Amendments to the Labor Law
In hope of forestalling the rise of unemployment rate in Serbia, the National Assembly of Serbia adopted an amendment to the Labor Law dealing with paid leave. Prior to the amendments, the employer was entitled to send its employees on paid leave only in case of interruption of work process. As a result of the amendment, paid leave will also be possible in the event of decrease of work volume. Furthermore, paid leave can now last for more than 45 days (earlier maximum), subject to prior approval of the Labor Minister who must consult the relevant trade union. For the duration of paid leave, the employee is entitled to at least 60% of his/her average salary earned in the 3-month period preceding the leave, but in any event no less than the amount of minimum wage in Serbia (currently RSD 87.00 or approx. EUR 0.90 net per working hour.
Law on Control of State Aid
Serbia has received its first Law on Control of State Aid. This is an important event within the process of harmonization with EU law, especially having in mind that Serbia has a record of subsidizing commercial activities. The law is substantially similar to laws on state aid adopted by other countries in the region.
State aid is defined as any actual or potential expenditure made by the state, autonomous province, local municipality or legal entity financed from the budget, which places the beneficiary of such aid (i.e. company or other person using the state aid in its business activity) in a more favorable position compared to his competitors. Decreased public revenue also qualifies as state aid under the said conditions.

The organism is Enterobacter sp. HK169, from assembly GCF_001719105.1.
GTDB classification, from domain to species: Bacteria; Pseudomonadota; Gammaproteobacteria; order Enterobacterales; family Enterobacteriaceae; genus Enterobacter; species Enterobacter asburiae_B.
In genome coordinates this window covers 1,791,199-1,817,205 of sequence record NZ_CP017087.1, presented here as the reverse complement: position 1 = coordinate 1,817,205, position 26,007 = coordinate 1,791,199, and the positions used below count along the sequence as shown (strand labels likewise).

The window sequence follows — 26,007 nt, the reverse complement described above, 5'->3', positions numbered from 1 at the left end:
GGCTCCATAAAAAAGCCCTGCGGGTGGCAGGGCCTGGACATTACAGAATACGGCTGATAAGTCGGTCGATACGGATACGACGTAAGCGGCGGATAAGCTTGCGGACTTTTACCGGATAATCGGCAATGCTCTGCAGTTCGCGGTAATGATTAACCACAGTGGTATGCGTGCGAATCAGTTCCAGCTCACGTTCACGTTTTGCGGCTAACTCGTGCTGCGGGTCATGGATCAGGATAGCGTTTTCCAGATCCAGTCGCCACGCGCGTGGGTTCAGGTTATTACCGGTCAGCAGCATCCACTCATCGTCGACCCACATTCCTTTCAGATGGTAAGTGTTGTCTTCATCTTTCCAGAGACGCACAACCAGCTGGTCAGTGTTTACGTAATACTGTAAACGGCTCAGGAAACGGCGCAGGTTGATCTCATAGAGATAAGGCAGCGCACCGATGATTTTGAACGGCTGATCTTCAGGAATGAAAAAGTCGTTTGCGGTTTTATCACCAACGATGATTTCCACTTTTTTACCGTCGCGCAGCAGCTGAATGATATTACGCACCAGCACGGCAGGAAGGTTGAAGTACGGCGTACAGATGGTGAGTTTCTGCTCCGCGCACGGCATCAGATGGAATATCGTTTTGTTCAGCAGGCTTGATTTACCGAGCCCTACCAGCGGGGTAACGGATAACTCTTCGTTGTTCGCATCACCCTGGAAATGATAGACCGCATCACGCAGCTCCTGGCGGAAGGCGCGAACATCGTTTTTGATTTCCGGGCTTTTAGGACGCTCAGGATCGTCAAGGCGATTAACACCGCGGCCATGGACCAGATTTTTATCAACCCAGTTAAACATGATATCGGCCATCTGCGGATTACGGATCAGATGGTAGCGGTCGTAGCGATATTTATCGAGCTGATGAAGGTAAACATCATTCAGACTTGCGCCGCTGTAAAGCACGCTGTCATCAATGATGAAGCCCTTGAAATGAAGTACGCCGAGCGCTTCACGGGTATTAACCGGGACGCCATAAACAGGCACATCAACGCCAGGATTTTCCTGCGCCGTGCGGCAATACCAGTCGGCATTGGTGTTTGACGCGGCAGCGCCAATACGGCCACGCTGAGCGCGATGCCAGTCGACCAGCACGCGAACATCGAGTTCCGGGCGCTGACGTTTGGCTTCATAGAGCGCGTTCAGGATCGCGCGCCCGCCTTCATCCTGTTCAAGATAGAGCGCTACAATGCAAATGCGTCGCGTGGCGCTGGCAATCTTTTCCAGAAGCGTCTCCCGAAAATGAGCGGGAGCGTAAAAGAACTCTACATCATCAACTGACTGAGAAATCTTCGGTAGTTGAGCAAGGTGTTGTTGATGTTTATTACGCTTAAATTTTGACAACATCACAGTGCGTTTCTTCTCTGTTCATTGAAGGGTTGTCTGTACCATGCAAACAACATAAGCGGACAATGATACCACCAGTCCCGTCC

The basic principle is that any state aid which distorts or threatens to distort competition is prohibited unless expressly allowed. State aid which would be contrary to the obligations of the state under an international agreement is also prohibited.
State aid is permitted in cases of social aid provided to individual consumers, provided that goods are procured without discriminating in relation to their origin, and in cases of emergency procurement related to natural disasters and other extraordinary events.
State aid may be permissible if granted for the purpose of: (1) economic development of areas where the standard of living is abnormally low or where there is serious underemployment; (2) promoting the execution of important projects or remedying a serious disturbance in the economy; (3) facilitating the development of certain economic activities or of certain economic areas; or (4) promoting culture and heritage conservation.
Control and approval of permissible state aid will be conducted by the Commission for State Aid, which is still to be established.